Chromium Poisoning Claims
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What is chromium?
Chromium and chromium compounds are commonly used in industry. The metal is hard, brittle and has a lustre finish which is why chromium is used in things such as creating stainless steel finishes and chrome plating items. There are many other industrial used for chromium, some of which include the manufacturing of pottery, paints and ceramics, and the drying process for wool and silk.
The term ‘chromium toxicity’ refers to the fact that some types of chromium are poisonous, such as hexavalent chromium, which is highly toxic and can lead to serious and long term health problems if an individual is exposed to it. However, not all types are poisonous and are not considered a health hazard.
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What is chromium poisoning and what are the symptoms?
Being exposed to chromium can lead to chromium poisoning which has a number of possible symptoms. Certain symptoms depend on how the exposure occurred. Symptoms include:
- Chrome ulcers – lesions with raised edges that appear on the surface of the skin after contact with chromium. The ulcers are not malignant though can be painful, especially if they become infected
- Nausea, vomiting and/or diarrhoea
- A fever
- Muscle cramps
- Excessive bleeding (from cuts)
- Kidney failure
- Liver damage
- Circulatory collapse
- Acute multisystem organ failure
- Anaemia – due to the toxicity breaking down red blood cells
As you would imagine, the higher level of exposure to chromium, the more severe the symptoms are. In severe cases where there have been extremely high levels of exposure, a person could end up in a coma, or worse, they could die.
There are a number of ways in which a person can be exposed to chromium toxicity which include:
- Breathing in contaminated dust
- Having skin contact with chromium
- Eating, drinking or smoking in places where chromium is used
If a person suffers chromium poisoning after one time exposure, this is considered as acute exposure. Acute exposure may be a low level which is typically managed until the chromium is out of the body, but if there is a high level of exposure, more severe symptoms may be sustained.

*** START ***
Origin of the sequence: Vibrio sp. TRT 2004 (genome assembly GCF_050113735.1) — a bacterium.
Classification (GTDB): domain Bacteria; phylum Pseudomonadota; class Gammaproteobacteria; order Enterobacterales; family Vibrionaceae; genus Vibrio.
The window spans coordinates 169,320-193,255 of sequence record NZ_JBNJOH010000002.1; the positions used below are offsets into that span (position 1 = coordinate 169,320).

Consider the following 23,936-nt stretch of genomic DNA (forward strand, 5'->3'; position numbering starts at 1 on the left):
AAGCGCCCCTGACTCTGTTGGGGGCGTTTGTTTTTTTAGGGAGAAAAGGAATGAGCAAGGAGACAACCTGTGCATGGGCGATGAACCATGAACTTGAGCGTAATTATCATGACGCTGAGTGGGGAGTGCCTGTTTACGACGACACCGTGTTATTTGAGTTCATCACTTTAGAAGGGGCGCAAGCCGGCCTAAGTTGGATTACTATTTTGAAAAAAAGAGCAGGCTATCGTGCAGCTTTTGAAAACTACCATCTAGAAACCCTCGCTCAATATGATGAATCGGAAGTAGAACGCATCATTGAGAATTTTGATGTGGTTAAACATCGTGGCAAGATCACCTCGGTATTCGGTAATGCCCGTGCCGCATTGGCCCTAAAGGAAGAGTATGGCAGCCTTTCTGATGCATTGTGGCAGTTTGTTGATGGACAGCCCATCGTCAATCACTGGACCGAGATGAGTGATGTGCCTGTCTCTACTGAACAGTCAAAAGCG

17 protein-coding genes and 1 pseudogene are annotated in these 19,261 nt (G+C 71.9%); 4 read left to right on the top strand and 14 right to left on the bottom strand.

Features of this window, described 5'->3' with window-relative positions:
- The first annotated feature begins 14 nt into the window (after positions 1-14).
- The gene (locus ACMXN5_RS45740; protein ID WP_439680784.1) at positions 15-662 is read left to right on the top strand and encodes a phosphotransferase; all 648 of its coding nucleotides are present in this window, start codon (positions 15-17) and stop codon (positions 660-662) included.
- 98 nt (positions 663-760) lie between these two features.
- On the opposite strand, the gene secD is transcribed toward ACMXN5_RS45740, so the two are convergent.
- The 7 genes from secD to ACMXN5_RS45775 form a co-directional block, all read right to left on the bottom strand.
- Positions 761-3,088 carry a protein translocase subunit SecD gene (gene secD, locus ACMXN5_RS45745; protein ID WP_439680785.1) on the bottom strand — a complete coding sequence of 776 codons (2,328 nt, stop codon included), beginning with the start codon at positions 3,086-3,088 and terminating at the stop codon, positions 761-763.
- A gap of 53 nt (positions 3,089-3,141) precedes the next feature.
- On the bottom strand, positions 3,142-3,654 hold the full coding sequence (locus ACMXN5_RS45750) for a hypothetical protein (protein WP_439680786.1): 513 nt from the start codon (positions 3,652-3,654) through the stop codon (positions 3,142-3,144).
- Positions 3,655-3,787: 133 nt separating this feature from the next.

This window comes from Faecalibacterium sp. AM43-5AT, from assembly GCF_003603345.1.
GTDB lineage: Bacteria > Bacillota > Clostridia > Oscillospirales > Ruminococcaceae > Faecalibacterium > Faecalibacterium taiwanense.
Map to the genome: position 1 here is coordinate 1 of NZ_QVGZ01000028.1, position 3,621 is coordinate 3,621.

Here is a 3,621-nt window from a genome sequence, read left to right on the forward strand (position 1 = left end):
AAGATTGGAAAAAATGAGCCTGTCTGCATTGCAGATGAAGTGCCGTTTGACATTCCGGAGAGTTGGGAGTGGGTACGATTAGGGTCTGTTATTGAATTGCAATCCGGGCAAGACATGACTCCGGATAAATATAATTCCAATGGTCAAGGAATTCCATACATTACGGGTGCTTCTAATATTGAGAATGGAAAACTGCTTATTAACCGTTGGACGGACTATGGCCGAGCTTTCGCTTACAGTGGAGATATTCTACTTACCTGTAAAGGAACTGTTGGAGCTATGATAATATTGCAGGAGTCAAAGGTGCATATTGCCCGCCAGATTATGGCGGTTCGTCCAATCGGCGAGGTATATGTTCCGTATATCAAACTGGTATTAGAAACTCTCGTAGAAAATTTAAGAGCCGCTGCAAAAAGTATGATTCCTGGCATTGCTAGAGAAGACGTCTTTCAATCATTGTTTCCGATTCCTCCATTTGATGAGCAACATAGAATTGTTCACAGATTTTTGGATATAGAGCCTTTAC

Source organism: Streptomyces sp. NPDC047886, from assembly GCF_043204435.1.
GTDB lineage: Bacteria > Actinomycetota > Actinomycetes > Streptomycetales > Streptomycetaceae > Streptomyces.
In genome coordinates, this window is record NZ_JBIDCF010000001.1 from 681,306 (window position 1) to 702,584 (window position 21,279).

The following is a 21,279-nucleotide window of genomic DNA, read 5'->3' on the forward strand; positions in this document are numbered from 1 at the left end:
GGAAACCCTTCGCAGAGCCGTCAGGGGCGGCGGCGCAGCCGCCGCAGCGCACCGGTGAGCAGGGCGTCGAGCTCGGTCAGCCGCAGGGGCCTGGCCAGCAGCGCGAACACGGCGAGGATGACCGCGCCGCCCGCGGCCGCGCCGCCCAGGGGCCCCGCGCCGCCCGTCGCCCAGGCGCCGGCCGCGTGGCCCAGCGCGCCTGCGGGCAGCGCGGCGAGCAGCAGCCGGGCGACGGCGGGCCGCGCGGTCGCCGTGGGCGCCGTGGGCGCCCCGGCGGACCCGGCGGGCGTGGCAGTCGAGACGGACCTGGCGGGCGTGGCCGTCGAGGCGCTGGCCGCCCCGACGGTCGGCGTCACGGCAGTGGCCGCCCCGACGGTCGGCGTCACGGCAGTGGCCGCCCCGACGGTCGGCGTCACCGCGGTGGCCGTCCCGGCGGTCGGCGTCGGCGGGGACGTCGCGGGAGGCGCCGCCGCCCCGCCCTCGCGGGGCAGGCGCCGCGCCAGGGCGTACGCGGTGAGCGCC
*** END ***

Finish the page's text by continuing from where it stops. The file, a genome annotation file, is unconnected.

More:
Chronic exposure occurs when an individual is exposed to chromium over a long period of time, usually over a number of years. The levels for chronic exposure may be lower (for example in small doses or small amounts of time) but the repeated exposure accumulates and has a worse effect as time goes on.
How is chromium poisoning diagnosed and how is it treated?
If you think you have been exposed to chromium, you should see a medical professional as soon as possible. If you have been exposed to a low level of chromium, you may not notice any symptoms, but testing your blood, your liver and your urine can determine whether or not there is any in your system.
The general treatment for chromium poisoning is to manage the symptoms you are presented with until the body gets rid of the chromium naturally. In addition, further exposure should be stopped to prevent your symptoms worsening or taking you longer to recover.
In cases where a person has been exposed to a high level of chromium, they may require hospitalisation where mechanical support may be needed for the respiratory, cardiovascular and renal systems. This is because the level of chromium in the body are too high for it to get rid of naturally.
Can I make a claim for chromium poisoning?
If you have been exposed to chromium toxicity in the workplace due to someone else’s negligence and you have suffered with health problems as a direct result, you may be entitled to claim compensation.
It is important to remember that there are many time limitations in place regarding making a claim, so the sooner you seek legal advice, the better.
Get in touch with CL Legal now to start your claim:
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